not liable to pay holdings tax for the land in dispute for the assessment years
1365 and 1366 Fasli. Two revisions were filed by the State against the above
order of the Commissioner.
Subsequently for the years 1367 and 1368
Fasli the Commissioner held that the appellant was liable to pay holdings tax
for the land in dispute under the Act. The appellant filed two revisions to the
Board of Revenue against that order of the Commissioner. The four revisions,
two filed by the State and two filed by the appellant, were decided by the
Board of Revenue by a common order dated December 18, 1963. The revisions filed
by the State were accepted by the Board, while those filed by the appellant
were rejected. The 1064 Board held that as the land held by the appellant was
sirdari and not Bhumidari land, it could not be declared to be meant for
industrial purposes. The appellant was held liable to pay holdings tax for the
land in question. Four petitions under article 226 of the Constitution were
thereupon filed by the appellant to challenge the order of the Board of
Revenue. The learned single Judge held that the land in dispute constituted
land as defined in the Act and the appellant was liable to pay holdings tax for
The order of the learned single Judge, as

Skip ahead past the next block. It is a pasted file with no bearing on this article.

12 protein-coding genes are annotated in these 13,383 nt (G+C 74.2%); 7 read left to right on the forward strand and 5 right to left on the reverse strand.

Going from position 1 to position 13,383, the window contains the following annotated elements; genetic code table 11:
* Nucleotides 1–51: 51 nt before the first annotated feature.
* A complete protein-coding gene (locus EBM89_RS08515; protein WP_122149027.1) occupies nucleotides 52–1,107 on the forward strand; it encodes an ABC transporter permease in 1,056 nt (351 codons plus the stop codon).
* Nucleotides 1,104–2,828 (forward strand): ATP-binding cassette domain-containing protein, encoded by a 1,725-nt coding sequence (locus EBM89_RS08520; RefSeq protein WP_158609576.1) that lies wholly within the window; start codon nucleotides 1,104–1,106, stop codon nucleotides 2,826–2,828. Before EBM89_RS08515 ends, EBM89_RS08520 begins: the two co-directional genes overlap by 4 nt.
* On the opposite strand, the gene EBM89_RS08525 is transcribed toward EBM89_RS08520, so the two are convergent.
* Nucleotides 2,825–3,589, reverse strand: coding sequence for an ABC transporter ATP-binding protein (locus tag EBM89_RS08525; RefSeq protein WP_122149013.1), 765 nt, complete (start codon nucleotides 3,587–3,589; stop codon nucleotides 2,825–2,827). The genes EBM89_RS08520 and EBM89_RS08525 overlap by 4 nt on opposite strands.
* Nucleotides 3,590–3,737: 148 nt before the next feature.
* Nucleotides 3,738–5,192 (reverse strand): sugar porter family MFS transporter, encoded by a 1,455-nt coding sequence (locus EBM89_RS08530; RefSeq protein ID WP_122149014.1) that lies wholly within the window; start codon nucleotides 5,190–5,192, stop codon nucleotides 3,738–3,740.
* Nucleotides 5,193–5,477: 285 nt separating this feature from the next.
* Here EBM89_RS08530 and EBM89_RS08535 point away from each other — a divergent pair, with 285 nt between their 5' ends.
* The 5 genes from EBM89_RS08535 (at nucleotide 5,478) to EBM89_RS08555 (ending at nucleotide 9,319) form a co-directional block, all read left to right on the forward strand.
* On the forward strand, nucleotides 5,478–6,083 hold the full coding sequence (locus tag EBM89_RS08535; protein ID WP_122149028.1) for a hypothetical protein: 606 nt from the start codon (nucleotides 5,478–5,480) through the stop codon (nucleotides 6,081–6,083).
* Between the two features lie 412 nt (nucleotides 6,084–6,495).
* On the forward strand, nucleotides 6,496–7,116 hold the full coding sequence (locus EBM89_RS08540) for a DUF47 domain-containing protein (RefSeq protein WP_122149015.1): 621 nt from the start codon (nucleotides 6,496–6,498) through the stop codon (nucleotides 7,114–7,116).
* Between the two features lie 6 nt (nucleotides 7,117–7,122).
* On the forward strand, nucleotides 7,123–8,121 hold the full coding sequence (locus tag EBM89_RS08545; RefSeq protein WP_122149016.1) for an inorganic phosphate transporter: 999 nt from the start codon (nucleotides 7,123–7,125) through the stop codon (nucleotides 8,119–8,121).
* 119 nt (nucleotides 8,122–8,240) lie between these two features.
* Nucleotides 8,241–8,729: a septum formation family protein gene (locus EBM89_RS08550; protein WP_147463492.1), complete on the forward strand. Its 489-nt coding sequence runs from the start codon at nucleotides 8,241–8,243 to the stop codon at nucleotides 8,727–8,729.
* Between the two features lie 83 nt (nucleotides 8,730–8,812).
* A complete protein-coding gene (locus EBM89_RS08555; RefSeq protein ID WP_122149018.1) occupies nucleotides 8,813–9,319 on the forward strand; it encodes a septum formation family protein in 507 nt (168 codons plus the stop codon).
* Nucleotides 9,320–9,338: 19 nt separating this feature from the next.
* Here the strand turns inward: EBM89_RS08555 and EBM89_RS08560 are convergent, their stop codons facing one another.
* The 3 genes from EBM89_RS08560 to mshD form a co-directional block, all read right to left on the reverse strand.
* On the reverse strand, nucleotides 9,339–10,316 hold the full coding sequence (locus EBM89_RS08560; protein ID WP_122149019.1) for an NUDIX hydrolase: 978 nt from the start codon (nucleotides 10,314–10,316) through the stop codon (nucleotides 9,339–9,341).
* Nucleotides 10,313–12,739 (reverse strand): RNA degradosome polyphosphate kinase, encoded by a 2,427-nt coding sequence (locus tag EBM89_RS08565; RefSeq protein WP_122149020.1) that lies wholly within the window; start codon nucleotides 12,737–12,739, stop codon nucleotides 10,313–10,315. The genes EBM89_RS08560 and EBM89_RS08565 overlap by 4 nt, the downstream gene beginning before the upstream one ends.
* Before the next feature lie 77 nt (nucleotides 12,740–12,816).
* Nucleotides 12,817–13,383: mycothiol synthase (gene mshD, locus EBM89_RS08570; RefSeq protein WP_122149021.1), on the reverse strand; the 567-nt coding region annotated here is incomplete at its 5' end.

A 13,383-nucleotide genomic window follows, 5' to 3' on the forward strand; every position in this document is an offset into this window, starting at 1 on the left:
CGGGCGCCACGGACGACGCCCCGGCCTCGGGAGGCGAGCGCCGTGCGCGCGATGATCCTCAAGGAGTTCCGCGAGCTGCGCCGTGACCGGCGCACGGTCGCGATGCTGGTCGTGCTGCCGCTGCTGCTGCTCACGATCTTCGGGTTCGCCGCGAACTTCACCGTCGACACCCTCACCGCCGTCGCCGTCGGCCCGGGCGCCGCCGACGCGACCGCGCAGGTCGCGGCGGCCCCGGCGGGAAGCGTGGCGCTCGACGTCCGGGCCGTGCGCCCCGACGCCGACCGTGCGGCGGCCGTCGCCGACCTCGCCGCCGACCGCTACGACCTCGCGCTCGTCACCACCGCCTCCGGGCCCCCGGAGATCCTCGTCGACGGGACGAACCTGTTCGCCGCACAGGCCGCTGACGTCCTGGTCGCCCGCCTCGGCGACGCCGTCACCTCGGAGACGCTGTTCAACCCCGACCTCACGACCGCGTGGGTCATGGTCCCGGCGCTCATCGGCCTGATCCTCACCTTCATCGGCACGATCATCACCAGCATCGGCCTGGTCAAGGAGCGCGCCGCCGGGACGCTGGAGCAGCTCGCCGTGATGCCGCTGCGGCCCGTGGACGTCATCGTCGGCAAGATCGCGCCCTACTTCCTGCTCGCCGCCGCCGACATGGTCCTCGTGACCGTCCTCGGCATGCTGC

already mentioned, was affirmed on appeal by the Division Bench.
Before dealing with the question involved in
these appeals, it would be appropriate to refer to the relevant provisions as
well as the objects and reasons.
The Act was published on November 1, 1957 but
according to sub-section (3) of section 1, it was to be deemed to have come in
force on the first day of July 1957. The objects and reasons which were
mentioned in the Bill were as under:
"For securing successful implementation
of the Second Five Year Plan, it has become necessary to augment the revenues
of the State. The Agricultural Income Tax Act, which was enacted at a time when
zamindari system was in force, has become out of date in the context of post
war zamindari era. The principle of social justice enshrined in our
Constitution also demands that disparities between agricultural incomes be
reduced. More efficient exploitation of agricultural lands is essential for
increasing the food production in the State. Those big holders who do not
fulfil their duty towards society will have to sell up, as they should, if they
fail in making increased contribution to the exchequer in the form of holding
tax under this legislation. With these objects in view, the Agricultural Income